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Everyday's the 14th

I had this dream last week; it was quite vivid and expectably surreal.  I dedicated it to memory because it seemed so strange and poignant.  I've been remembering a lot more dreams in the past year, and while this was wasn't entirely pleasant, it was intriguing enough to jot down for further examination.  Sunday afternoon I decided to expunge the idea by crafting a six page comic before (and slightly into) the Super Bowl.

My goal was to tell a clear narrative without relying on any exposition at all.  There are no words at all between the title and "The End".  On this end I feel I most succeeded. With the possible exception of the icing geyser from the cake I think everything in the piece is presented as clearly and efficiently as possible.

The efficiency may or may not be cause for concern.  I haven't decided yet. Working on this was so incredibly fun.  I love the smiley face aesthetic of the characters, the storybook design of the cake, and the rudimetary perspective for the halls. I feel like it boils the images down to their most relatable a folky, relatable feel.  But is all this an excuse for laziness?  Am I impeding my own progress by constantly practicing these intentionally simplistic projects?  My most popular project stars a bunch of stick figures.  Even at my most detailed, I could never be mistaken for a draftsman. I'm really torn on this issue artistically.  It's a stupid cause for distress, but a real one.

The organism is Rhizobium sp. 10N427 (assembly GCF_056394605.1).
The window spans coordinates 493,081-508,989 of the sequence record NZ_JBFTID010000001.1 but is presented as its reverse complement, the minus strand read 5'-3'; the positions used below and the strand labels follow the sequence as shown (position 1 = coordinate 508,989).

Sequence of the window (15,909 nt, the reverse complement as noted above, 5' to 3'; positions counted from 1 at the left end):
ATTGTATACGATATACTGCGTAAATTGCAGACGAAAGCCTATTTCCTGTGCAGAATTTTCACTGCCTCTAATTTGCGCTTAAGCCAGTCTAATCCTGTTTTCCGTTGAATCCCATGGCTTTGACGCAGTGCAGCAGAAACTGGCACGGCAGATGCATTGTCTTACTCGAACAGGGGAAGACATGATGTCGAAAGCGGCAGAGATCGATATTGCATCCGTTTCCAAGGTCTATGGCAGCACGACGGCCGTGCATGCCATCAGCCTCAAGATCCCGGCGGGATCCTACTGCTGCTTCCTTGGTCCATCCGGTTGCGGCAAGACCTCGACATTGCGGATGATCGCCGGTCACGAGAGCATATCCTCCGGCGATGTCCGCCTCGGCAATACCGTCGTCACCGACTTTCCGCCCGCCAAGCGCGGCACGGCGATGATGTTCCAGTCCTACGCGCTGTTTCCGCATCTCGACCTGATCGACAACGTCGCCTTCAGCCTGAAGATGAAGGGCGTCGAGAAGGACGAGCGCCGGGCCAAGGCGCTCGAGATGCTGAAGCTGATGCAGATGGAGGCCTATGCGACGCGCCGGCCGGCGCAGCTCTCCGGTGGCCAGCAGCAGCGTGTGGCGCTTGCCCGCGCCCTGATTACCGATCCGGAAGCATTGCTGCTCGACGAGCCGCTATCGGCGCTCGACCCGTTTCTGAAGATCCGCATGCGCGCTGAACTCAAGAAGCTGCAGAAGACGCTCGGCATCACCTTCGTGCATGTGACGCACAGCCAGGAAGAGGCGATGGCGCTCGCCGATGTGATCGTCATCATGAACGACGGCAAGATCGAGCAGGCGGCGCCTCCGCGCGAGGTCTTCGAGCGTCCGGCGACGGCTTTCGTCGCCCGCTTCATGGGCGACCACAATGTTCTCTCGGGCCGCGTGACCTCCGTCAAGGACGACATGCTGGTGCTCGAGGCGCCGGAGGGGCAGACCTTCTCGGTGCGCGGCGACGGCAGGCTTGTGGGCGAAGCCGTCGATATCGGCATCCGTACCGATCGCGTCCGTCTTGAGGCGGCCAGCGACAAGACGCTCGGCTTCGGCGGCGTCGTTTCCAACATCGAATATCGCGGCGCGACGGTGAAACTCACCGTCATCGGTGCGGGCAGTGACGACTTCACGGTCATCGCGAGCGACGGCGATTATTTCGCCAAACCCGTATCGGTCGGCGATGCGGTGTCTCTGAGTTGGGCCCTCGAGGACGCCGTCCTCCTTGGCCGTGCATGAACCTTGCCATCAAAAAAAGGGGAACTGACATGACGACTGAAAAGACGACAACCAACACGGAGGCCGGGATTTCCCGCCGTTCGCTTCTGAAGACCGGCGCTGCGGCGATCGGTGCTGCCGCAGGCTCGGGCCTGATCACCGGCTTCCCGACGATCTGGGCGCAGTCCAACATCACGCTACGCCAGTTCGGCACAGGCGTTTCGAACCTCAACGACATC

I enjoyed working on a six page story.  It's the direction Timothy wants to head with some future projects and the advantages are very real.  More stories, more practice, more diversity, quicker turn around...the list can go on and on.  It was also an interesting challenge to write everything sans dialogue.  I've read a ridiculous amount of Jim Woodring lately.  I'm constantly amazed at the complexity of narrative he's able to accomplish with only his pictures. They say a picture is worth a thousand words and he really capitalizes on every last one.  Can I?  And then can I with such minimal line work?

- Jon O'Briant


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